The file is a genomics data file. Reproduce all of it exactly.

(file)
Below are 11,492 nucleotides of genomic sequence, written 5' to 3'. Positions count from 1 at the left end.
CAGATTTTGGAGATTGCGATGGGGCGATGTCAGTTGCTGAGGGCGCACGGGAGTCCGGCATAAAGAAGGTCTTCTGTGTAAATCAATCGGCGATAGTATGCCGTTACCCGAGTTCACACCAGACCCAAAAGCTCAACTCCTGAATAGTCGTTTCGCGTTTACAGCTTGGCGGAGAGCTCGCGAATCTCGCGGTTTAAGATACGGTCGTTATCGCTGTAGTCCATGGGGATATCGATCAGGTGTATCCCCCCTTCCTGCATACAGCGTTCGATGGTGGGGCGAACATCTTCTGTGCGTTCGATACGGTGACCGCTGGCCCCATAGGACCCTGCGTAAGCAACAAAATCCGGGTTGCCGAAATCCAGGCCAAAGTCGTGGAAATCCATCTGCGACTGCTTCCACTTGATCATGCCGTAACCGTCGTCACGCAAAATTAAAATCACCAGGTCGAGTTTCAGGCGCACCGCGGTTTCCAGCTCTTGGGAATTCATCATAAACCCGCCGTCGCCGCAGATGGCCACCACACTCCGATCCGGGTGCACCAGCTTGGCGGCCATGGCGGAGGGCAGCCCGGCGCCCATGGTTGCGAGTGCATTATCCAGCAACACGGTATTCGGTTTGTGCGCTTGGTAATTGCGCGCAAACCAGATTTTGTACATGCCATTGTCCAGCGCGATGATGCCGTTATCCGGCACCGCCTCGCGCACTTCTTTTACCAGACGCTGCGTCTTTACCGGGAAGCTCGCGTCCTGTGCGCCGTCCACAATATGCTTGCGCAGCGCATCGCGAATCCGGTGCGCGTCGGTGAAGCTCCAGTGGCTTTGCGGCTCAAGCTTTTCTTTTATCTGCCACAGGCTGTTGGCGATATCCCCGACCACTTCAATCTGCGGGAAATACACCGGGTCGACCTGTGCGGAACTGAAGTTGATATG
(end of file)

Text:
Below are 11,492 nucleotides of genomic sequence, written 5' to 3'. Positions count from 1 at the left end.
CAGATTTTGGAGATTGCGATGGGGCGATGTCAGTTGCTGAGGGCGCACGGGAGTCCGGCATAAAGAAGGTCTTCTGTGTAAATCAATCGGCGATAGTATGCCGTTACCCGAGTTCACACCAGACCCAAAAGCTCAACTCCTGAATAGTCGTTTCGCGTTTACAGCTTGGCGGAGAGCTCGCGAATCTCGCGGTTTAAGATACGGTCGTTATCGCTGTAGTCCATGGGGATATCGATCAGGTGTATCCCCCCTTCCTGCATACAGCGTTCGATGGTGGGGCGAACATCTTCTGTGCGTTCGATACGGTGACCGCTGGCCCCATAGGACCCTGCGTAAGCAACAAAATCCGGGTTGCCGAAATCCAGGCCAAAGTCGTGGAAATCCATCTGCGACTGCTTCCACTTGATCATGCCGTAACCGTCGTCACGCAAAATTAAAATCACCAGGTCGAGTTTCAGGCGCACCGCGGTTTCCAGCTCTTGGGAATTCATCATAAACCCGCCGTCGCCGCAGATGGCCACCACACTCCGATCCGGGTGCACCAGCTTGGCGGCCATGGCGGAGGGCAGCCCGGCGCCCATGGTTGCGAGTGCATTATCCAGCAACACGGTATTCGGTTTGTGCGCTTGGTAATTGCGCGCAAACCAGATTTTGTACATGCCATTGTCCAGCGCGATGATGCCGTTATCCGGCACCGCCTCGCGCACTTCTTTTACCAGACGCTGCGTCTTTACCGGGAAGCTCGCGTCCTGTGCGCCGTCCACAATATGCTTGCGCAGCGCATCGCGAATCCGGTGCGCGTCGGTGAAGCTCCAGTGGCTTTGCGGCTCAAGCTTTTCTTTTATCTGCCACAGGCTGTTGGCGATATCCCCGACCACTTCAATCTGCGGGAAATACACCGGGTCGACCTGTGCGGAACTGAAGTTGATATG